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  • Back in the early 2000s, much of what you see behind me

  • here in the east end of London was an urban wasteland.

  • Then in 2005, a transformation began.

  • The games of the thirtieth Olympiad in 2012 are awarded to the city of London.

  • The focus of London's successful bid for the 2012 Olympic games was legacy

  • through the sustainability and adaptability of stadium and venue architecture.

  • So, what lessons can be learnt  from this and past Olympicsand what can we expect from Tokyo 2020?

  • Hi Peter, how are you?

  • Good, thank you. Welcome to Queen Elizabeth Olympic Park.

  • Looks pretty impressive, doesn't it?

  • It does. Let me show you around.

  • Cool.

  • In 2012, this 560-acre park hosted the Olympic and Paralympic games.

  • They were deemed a great success, but many argue that their legacy has been even more impressive.

  • So here we are in the heart of the park.

  • Over there is the London Aquatics Centre, our amazing pool,

  • the ArcelorMittal Orbit and the London Stadium just behind us.

  • But from here, we also get to see the Copper Box Arena up in the north,

  • and we've got the VeloPark, and right in the north of the park,

  • the Lee Valley Hockey and Tennis Centre.

  • All of these legacy venues, well used for both playing sport

  • but also big international sporting competitions after the games.

  • Before this area of east London, known as Stratford, became home to the games,

  • it was London's industrial heartland for more than a century.

  • However, as the London docks and factories shuttered in the 1960s, it left the neighbourhood at a loss.

  • So, if we went back to 2005, when we won the bid the area was completely different.

  • There was some factories, there was some homes,

  • but there was also a lot of areas that you just didn't want to go to.

  • There were rail heads, there were huge pylons, electricity pylons that straddled the site.

  • Famously tons and tons of earth had to be cleaned here on site because of the diesel and the acid

  • that had been processed in the various factories. So all of that was cleansed and then reset.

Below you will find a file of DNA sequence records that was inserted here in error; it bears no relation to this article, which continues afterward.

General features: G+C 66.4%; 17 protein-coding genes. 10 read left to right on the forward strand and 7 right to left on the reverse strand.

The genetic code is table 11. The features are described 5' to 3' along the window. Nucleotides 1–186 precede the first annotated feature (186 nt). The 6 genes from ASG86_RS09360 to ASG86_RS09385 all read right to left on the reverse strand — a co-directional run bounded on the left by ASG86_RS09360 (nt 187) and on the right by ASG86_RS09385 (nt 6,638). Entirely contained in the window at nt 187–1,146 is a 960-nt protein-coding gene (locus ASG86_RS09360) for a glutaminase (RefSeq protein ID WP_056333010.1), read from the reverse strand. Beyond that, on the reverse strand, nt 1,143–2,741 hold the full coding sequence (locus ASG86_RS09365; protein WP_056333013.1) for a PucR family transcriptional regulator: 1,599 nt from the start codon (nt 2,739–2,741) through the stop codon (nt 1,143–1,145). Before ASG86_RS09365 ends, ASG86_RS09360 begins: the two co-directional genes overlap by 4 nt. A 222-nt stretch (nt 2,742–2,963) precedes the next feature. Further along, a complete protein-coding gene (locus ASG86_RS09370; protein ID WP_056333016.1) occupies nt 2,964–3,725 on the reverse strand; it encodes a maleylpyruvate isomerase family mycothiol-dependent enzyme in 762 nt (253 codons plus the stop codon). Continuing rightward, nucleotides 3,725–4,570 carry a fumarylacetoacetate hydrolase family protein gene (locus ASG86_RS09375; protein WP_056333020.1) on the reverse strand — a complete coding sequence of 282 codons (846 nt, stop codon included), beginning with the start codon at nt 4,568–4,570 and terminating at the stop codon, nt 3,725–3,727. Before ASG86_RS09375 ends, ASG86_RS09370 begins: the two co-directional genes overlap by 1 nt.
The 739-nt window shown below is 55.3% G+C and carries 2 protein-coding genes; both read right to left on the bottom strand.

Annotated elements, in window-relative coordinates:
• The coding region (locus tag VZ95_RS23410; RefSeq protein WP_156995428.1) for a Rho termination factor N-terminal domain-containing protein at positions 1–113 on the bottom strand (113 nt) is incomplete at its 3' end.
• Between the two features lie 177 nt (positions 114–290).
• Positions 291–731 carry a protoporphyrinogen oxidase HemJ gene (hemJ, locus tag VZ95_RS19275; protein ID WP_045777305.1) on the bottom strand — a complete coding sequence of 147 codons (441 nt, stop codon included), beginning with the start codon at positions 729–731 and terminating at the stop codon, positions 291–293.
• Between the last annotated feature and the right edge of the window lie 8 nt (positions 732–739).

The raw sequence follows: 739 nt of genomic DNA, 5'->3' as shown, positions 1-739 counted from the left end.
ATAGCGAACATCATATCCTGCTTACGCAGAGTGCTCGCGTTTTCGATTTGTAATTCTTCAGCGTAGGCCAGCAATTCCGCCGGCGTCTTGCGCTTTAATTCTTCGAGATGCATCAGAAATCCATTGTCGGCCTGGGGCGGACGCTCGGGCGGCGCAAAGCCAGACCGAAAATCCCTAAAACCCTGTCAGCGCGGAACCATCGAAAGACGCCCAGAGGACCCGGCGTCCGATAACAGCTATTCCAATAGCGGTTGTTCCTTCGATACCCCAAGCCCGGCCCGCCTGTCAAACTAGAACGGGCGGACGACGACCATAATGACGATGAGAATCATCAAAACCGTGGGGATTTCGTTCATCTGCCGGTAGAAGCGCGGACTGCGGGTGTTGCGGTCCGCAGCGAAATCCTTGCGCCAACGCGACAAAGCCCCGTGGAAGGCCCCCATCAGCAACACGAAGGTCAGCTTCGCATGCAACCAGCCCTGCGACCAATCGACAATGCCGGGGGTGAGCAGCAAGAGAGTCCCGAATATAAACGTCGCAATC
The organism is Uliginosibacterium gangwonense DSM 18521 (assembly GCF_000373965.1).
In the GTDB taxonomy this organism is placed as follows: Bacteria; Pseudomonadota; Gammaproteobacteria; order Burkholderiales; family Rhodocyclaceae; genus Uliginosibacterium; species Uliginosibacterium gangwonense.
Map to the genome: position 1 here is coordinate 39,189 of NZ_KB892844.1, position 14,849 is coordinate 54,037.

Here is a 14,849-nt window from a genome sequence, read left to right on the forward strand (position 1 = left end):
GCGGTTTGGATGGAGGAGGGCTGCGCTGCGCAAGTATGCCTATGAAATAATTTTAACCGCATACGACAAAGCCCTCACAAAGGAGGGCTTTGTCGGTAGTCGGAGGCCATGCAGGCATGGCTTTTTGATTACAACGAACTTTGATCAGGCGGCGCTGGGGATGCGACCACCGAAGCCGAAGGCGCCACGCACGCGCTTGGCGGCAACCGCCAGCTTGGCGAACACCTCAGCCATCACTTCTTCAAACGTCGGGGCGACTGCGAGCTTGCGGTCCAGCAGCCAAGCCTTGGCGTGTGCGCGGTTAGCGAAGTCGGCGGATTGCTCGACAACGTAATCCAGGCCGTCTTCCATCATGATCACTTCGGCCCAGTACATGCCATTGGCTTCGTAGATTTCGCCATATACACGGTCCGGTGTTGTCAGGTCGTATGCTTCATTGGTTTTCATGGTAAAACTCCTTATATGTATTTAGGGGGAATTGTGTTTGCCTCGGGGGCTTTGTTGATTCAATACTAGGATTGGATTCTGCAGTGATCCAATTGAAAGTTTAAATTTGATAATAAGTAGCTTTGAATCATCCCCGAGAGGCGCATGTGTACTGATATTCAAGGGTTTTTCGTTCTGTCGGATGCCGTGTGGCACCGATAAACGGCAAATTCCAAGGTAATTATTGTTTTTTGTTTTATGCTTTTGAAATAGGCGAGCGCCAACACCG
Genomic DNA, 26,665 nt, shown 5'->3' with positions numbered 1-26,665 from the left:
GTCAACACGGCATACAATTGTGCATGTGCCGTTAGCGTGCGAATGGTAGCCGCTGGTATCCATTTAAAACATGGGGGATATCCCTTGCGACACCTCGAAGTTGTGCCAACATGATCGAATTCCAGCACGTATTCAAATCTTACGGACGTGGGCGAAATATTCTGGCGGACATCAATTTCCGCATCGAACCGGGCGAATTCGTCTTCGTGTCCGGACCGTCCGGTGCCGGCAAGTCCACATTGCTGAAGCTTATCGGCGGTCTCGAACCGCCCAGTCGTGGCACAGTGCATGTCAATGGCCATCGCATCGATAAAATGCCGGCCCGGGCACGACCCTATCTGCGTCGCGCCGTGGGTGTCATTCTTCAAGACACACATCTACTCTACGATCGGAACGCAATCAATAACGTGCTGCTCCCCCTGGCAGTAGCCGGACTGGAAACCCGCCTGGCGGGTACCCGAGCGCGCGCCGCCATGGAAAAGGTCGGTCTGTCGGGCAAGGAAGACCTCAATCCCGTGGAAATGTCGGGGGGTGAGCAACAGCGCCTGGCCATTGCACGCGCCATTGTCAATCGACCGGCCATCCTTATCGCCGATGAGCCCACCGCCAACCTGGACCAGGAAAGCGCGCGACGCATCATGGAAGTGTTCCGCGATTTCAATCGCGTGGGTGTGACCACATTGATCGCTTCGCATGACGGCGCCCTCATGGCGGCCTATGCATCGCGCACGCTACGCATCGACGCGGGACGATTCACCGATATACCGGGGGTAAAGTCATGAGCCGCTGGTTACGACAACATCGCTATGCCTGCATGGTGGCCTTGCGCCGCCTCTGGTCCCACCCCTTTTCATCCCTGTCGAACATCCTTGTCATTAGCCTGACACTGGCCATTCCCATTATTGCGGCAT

• While the ground was being prepared for the development of the Olympic site,

  • discussions about its legacy and what would happen to the park after the games were happening in tandem.

  • How important was legacy as part of the successful London 2012 Olympic bid?

  • Well, I think there was an overarching focus on legacy

  • to ensure that apart from a glorious week or two in 2012

  • these venues would deliver for local communities,

  • for the region, for the nation for twenty to thirty years.

  • Shaun Dawson is the chief executive of Lee Valley Regional Park Authority,

  • a government appointed body set up to regenerate 10,000 acres of regional park

  • while also providing sport venues and open spaces

  • some of which traverses  Queen Elizabeth Olympic Park.

  • Before the bid, we had planned for a velo park

  • for a white-water centre, so we had those plans already.

  • And of course, what the games did was deliver bigger and better venues

  • than we could have delivered without the games and what the games benefitted from that

  • was having a readymade legacy client in place, to shape the legacy for those venues.

  • Today, Lee Valley operates three venues that were used at the Olympics,

  • two of which are found in Queen Elizabeth Olympic Park,

  • the Hockey and Tennis Centre and the Velodrome.

  • The rest of the sporting complex, including the Aquatics Centre,

  • the Copper Box Arena and the London Stadium are all run

  • by an organization whose purpose really began on the day that the games finished.

  • What is the London Legacy Development Corporation?

  • It's quite a mouthful, isn't it?

  • You should have come up with a shorter name.

  • Yeah.

  • We were formed in 2012, and the idea is that the legacy corporation really takes the spirit